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Posted: Aug 05, 2013

Researchers 3D print tissue scaffold to grow human ear from sheep cells

(Nanowerk News) Researchers have fabricated a bioartificial ear that looks and mechanically behaves like a human one, as revealed in Journal of the Royal Society Interface ("Design of composite scaffolds and three-dimensional shape analysis for tissue-engineered ear").
bioartificial ear
Appearance of the engineered ear with embedded wire framework implanted in a rat for 12 weeks (a) Before explant. (b) After explant. (c) Image of explanted engineered ear without an embedded wire framework. (d) The explanted engineered ear with wire framework maintained its shape and could be elastically deformed. (Ç Royal Society Publishing)
Lead author, Dr Thomas Cervantes explains, ‘This is the first demonstration of a full-size human ear that maintains shape and flexibility after 3 months.’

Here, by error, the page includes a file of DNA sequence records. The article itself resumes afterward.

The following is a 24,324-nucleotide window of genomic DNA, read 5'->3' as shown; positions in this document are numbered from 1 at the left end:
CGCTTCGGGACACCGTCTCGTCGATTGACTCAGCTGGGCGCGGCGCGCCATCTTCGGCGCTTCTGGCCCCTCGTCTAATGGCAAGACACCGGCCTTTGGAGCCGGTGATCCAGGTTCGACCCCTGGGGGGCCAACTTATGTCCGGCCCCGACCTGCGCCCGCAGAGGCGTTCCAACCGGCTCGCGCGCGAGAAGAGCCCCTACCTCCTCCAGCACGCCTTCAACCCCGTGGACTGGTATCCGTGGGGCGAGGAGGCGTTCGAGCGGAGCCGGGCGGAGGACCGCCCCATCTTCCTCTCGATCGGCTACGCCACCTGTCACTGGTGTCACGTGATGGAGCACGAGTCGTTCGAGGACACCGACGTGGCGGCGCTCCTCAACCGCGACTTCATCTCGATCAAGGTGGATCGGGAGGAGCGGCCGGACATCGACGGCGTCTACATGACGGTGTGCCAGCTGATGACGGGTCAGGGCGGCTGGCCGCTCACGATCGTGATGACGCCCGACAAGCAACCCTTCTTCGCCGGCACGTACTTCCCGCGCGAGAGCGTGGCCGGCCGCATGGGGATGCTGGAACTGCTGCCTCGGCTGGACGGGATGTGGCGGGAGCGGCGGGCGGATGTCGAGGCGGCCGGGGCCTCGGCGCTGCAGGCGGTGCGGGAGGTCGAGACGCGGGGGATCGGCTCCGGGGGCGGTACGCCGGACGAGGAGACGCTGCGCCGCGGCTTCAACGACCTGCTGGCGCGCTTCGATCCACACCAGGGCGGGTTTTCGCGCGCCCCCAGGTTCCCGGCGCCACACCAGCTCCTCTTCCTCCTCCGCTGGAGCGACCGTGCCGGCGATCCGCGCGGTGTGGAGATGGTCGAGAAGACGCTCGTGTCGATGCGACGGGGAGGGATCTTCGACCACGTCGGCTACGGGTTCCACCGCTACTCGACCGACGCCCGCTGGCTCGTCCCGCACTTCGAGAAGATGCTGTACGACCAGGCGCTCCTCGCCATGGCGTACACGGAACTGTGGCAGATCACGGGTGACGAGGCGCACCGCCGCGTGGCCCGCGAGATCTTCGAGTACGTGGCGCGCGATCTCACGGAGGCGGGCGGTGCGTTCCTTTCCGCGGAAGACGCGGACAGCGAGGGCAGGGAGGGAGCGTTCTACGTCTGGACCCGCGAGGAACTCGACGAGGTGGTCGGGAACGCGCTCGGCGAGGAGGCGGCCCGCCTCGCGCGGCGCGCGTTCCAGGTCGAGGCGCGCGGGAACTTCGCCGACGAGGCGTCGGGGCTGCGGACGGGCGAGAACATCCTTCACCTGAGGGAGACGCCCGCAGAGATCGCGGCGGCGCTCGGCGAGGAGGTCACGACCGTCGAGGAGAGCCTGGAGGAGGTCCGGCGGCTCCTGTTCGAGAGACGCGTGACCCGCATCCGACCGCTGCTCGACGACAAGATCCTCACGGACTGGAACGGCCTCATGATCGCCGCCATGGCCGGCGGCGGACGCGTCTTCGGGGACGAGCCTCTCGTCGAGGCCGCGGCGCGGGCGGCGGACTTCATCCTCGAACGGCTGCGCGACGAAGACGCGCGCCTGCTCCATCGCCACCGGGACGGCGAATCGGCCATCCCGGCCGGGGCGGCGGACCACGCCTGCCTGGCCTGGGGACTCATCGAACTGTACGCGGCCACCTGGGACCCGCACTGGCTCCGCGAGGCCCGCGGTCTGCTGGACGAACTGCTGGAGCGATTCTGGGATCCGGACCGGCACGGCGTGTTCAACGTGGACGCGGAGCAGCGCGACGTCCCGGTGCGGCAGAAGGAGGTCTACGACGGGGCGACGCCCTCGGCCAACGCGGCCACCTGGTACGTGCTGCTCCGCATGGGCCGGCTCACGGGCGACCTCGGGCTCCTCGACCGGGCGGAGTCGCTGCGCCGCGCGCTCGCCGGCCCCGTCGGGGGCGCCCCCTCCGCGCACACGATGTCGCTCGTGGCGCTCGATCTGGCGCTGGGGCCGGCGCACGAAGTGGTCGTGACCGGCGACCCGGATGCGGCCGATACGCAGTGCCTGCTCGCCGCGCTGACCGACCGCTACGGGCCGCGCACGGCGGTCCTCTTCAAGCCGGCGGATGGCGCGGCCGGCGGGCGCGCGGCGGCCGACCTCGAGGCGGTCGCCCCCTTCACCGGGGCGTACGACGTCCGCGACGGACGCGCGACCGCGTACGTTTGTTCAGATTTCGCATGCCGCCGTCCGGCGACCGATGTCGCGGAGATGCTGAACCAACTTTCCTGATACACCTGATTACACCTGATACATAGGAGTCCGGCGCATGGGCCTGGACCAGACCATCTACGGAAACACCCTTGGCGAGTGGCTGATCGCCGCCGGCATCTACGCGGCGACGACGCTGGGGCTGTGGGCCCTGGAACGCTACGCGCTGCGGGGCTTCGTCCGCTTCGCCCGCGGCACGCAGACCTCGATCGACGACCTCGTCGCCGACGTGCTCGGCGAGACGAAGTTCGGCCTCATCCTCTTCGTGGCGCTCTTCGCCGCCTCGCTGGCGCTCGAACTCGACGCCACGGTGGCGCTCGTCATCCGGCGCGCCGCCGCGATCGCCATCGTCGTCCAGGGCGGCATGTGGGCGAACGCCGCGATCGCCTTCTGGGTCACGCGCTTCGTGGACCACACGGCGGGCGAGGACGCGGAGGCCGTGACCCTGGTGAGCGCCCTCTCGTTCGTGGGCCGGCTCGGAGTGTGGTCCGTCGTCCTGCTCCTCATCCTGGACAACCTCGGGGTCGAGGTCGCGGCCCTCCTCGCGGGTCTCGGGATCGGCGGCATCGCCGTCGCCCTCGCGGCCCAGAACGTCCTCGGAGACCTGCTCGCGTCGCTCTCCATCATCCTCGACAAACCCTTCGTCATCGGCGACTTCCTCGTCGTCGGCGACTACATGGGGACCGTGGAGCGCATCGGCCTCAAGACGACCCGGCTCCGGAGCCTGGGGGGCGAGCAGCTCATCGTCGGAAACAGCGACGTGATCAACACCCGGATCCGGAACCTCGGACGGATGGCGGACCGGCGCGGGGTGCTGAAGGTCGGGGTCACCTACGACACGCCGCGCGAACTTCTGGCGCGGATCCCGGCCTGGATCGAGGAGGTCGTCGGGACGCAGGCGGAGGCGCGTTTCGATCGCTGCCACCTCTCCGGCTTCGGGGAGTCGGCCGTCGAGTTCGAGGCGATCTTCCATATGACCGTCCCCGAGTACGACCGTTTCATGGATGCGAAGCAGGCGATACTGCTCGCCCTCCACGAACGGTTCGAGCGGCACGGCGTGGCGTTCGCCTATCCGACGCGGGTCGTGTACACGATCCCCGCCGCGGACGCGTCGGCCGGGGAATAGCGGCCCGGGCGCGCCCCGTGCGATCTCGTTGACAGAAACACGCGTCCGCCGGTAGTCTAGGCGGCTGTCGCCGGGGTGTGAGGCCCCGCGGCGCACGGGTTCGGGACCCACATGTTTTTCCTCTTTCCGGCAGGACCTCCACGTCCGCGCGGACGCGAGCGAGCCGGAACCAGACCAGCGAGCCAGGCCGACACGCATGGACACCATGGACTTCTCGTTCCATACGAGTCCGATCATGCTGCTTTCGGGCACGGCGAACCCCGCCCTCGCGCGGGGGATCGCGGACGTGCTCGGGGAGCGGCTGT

The new model, which incorporates an embedded titanium wire to maintain shape, has previously been demonstrated on a smaller scale, implanted on the back of a mouse, but this study demonstrates minimal distortion of a full-size adult ear, when embedded on a rat.
The team at Massachusetts General Hospital combined collagen from cows with ear cartilage cells from sheep, which they moulded into ear structures using 3D printed scaffolds. After 3 months implanted on the backs of male nude rats, ears which contained a thin wire framework showed much less distortion of the initial ear shape, compared with ears without wire support.
Cervantes adds, ‘Shape and flexibility are key; tissue engineered constructs tend to distort in shape during growth, which is obviously a problem for the ear, because we are aiming to recreate a very specific shape.’
All implants were well tolerated and no exposure or extrusions occurred during 12 weeks in vivo. However, when extracted, the implants containing wire resembled a human ear, whereas implants without wire were flattened and distorted. The implants containing the titanium framework also exhibited similar flexibility to a human ear.
Source: The Royal Society
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